Forensic Insights and Market Intelligence on Greater China
The chances of Hong Kong becoming a Police State in the months ahead is rising. Hong Kong equity markets will remain a shorting opportunity through much of 2020.
Violent protests have rocked Hong Kong for the past eight weeks, and judging by the intensity of the anger of the crowds and the lack of political response from the city’s leadership, the rage could go on for many more months, permanently destroying Hong Kong’s long-held status as a solid and stable global financial center and primary financial gateway of China.
All eyes will be on the meeting at the G20 meeting this week between US President Donald Trump and China’s President Xi Jinping. A lot is riding on the meeting as the markets are hoping that the two will somehow seek a détente, and all will go back to normal.
Looking at the official retail sales numbers, one would conclude that, even in the midst of a deepening trade war with the US, Chinese consumers remain confident and thus are spending more than what they spent last year. Yet, if we were to calculate the official numbers slightly differently, a disturbing picture of collapsing consumption emerges.
We are of the view that China is unlikely to devalue the yuan to below 7 to 1. However, what if the policymakers in Beijing saw few other ways to retaliate against higher US tariff rates and decide to use devaluation? In our view, Beijing will only seriously consider devaluation below 7 if the trade war led to net outflows of foreign exchange in the goods account. In that case, the technocrats likely will need to lay the groundwork to minimize the chance of an all-out panic, which will provide clear signs that China is preparing for crossing.
This past week, the financial market was mildly surprised by a public takeover of a city commercial bank, the Baoding Commercial Bank, by regulators from the People’s Bank of China and the China Banking and Insurance Regulatory Commission (CBIRC).
US President Donald Trump accelerated his attack on China by using what some have called the “nuclear option” by forbidding US technology companies from supplying Huawei Telecom last week.
Despite our sanguine attitude last week, we must admit that negotiations between China and the US have been delayed by an apparent backing out of existing agreements by China, followed by tariffs from both China and the US. The Chinese market reacted to the heightened tariffs immediately, losing 5 percent last week, followed by sell offs in the US market this week. Market participants are beginning to price in the possibility of a prolonged trade war, especially after a hardline China Central Television segment during the widely watched nightly news. So, is China digging in its heals for a prolonged trade war?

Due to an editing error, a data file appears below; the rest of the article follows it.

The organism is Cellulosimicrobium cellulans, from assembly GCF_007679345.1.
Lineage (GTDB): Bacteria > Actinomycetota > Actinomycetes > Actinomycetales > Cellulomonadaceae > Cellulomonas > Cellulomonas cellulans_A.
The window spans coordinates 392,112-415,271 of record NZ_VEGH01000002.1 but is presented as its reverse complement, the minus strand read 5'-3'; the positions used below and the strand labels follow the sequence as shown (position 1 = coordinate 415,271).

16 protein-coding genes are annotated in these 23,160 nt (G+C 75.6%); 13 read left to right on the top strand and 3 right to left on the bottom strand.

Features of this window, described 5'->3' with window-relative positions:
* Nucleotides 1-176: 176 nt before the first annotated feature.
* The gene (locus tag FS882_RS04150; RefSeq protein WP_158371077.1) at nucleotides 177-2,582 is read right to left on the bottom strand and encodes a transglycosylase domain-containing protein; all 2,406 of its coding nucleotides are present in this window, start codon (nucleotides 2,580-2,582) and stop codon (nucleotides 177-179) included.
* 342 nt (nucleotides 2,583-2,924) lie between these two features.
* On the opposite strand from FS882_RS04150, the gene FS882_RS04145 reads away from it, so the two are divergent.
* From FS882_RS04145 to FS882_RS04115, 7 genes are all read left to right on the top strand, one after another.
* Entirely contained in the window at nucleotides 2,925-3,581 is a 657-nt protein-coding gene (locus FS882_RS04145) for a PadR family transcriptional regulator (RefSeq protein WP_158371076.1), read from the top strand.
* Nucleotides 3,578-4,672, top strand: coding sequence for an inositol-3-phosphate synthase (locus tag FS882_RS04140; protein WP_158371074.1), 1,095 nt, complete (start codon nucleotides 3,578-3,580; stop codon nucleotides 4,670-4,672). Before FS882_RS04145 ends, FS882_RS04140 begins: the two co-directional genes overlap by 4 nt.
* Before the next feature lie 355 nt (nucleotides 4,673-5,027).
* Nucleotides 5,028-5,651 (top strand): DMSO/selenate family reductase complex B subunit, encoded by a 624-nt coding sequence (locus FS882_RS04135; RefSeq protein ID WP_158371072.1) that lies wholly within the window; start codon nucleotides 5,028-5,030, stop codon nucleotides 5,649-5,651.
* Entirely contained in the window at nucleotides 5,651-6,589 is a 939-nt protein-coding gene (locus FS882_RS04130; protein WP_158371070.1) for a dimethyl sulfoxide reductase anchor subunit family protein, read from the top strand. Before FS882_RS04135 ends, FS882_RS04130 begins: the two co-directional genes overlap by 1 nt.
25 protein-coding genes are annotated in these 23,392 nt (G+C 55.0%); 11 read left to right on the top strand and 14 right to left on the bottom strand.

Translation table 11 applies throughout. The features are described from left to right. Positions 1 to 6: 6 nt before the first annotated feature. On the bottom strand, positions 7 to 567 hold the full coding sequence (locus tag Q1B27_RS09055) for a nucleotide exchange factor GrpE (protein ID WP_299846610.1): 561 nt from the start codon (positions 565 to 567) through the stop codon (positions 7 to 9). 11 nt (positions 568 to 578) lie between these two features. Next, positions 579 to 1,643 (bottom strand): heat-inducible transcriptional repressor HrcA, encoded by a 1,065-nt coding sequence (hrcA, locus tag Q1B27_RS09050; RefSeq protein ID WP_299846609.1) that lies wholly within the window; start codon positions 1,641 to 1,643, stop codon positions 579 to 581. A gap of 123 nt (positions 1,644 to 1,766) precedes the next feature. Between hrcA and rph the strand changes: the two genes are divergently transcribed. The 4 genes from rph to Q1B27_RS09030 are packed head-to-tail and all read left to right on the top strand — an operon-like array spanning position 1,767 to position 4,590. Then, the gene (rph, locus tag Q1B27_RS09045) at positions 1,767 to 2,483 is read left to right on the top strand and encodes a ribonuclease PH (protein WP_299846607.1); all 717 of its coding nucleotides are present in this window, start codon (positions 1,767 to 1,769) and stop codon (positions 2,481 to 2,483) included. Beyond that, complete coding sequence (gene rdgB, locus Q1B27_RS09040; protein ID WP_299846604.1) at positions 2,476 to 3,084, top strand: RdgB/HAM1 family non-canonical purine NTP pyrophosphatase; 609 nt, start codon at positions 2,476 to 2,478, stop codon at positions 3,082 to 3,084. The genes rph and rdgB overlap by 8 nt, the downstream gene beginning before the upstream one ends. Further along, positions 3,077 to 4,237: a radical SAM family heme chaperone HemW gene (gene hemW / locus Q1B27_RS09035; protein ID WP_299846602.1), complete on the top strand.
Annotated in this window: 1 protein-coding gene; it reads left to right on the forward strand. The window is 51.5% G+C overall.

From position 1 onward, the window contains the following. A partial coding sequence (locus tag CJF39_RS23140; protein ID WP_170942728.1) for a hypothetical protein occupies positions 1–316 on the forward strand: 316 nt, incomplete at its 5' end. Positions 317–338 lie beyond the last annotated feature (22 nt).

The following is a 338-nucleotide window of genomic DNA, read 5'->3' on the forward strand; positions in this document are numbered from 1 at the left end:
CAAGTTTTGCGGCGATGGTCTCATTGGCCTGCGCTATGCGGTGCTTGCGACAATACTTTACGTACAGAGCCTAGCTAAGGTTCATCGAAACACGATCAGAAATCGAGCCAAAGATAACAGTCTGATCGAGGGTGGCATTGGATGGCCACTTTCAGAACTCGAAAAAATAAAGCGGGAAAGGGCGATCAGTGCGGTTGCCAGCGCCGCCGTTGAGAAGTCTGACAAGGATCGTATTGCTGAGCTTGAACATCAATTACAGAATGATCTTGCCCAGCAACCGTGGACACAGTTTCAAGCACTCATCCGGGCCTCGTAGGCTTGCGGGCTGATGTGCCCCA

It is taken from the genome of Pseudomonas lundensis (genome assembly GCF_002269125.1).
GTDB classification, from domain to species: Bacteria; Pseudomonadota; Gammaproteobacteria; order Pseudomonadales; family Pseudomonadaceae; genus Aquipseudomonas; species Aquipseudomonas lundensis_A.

Despite the drama with Trump’s threats to increase tariff rates to 25 percent on $200 billion of Chinese export to the US, we still take the view that a final trade deal will emerge in the next month or two. We look beyond the immediate and analyze how the US and China may fare in the implementation phase of the agreement. Although we have not seen even a draft of the final agreement, we have seen discussion of some components of the agreement. Our analysis suggests that granting access to wholly owned foreign investors and financial sector opening have the greatest chance of being fully implemented, while China will not fully honor its agreement on purchasing goods from the US, lowering tariffs on US goods, and outlawing forced technology transfers.
For the US, a potential objective of the trade war in the past year might have been to shrink China’s trade surplus, which will make China’s entire economic model less sustainable. Yet, as we obtain the trade numbers from March, we see that China’s trade surplus in 1Q 2019 remained robust at US$75 billion, a whopping 50 percent increase from the first quarter of 2018. How did China do this in the midst of a trade war and visible shrinking of export to North America? In brief, China intensified export to Europe and Asia, shrank mechanical and electrical equipment import from Europe and Asia, and drastically reduced commodities import from the US.
The Party Central Administration Office (中办), the nerve center of the entire party, issued a new decree governing cadre evaluation and promotion, which will dictate the party’s human resource practices in the future. This is potentially an important change because many economists believe that the existing performance-based evaluation system for Chinese officials has been responsible for fostering competition between localities in China and high-speed growth in China in the past 30 years. Other scholars have credited the performance-based system for causing major catastrophes and human rights violations such as the Great Leap Famine (1958-1961) and draconian enforcement of China’s one-child policy.
Global investors certainly are waiting with anticipation the outcome of the Sino-U.S. trade talks and whether the two sides can reach an agreement and avoid an escalation of the conflict.
Echoes are coming out of Washington these days that the draft agreement being considered includes an addendum that will guide US dollar-yuan exchange rates going into the future, something akin to The Plaza Accords of 1985 signed between the U.S., and its then major trading partners, Japan, Germany, UK and France.